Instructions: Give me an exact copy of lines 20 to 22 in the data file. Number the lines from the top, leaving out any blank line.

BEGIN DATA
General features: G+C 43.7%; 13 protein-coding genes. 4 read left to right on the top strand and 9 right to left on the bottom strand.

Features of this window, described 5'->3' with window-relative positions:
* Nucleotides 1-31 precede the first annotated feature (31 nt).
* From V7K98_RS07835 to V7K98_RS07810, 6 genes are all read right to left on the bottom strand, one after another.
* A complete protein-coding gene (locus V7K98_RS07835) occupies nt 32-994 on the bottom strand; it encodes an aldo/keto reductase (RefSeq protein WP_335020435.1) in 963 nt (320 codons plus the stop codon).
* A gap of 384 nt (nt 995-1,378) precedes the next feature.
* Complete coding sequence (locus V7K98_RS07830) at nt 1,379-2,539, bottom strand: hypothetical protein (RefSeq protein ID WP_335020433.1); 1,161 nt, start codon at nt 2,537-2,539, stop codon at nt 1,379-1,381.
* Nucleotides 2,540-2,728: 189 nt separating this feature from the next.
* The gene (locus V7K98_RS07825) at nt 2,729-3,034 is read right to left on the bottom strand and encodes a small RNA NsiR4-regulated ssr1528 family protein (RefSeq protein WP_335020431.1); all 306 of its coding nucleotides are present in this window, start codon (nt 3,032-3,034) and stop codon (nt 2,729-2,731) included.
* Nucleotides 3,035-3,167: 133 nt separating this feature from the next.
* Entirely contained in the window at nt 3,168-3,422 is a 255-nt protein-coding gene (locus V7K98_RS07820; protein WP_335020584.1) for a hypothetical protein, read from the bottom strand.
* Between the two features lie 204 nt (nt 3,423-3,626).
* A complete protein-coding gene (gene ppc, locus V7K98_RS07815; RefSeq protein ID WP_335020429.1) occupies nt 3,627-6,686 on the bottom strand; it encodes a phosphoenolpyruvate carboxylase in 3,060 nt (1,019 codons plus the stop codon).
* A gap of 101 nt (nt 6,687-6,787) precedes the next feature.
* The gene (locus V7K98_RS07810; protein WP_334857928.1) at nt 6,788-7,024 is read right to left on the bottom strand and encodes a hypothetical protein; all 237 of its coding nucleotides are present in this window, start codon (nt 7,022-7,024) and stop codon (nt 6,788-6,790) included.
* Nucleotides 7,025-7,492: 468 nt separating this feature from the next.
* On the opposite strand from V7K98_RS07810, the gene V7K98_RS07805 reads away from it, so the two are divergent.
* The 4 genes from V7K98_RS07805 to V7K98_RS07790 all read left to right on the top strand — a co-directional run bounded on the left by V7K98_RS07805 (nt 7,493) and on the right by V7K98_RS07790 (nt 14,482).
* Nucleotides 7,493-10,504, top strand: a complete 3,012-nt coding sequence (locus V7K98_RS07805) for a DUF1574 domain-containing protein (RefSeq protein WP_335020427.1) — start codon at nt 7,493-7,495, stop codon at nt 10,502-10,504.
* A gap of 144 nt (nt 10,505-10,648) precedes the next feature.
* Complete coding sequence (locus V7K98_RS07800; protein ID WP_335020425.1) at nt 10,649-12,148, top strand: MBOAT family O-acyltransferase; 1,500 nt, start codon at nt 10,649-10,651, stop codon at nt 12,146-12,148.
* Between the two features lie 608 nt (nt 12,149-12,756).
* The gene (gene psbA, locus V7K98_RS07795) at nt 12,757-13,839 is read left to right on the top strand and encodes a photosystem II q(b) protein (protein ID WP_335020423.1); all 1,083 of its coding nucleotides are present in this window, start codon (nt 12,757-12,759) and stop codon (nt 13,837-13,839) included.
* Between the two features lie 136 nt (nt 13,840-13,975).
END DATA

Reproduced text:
* A gap of 144 nt (nt 10,505-10,648) precedes the next feature.
* Complete coding sequence (locus V7K98_RS07800; protein ID WP_335020425.1) at nt 10,649-12,148, top strand: MBOAT family O-acyltransferase; 1,500 nt, start codon at nt 10,649-10,651, stop codon at nt 12,146-12,148.
* Between the two features lie 608 nt (nt 12,149-12,756).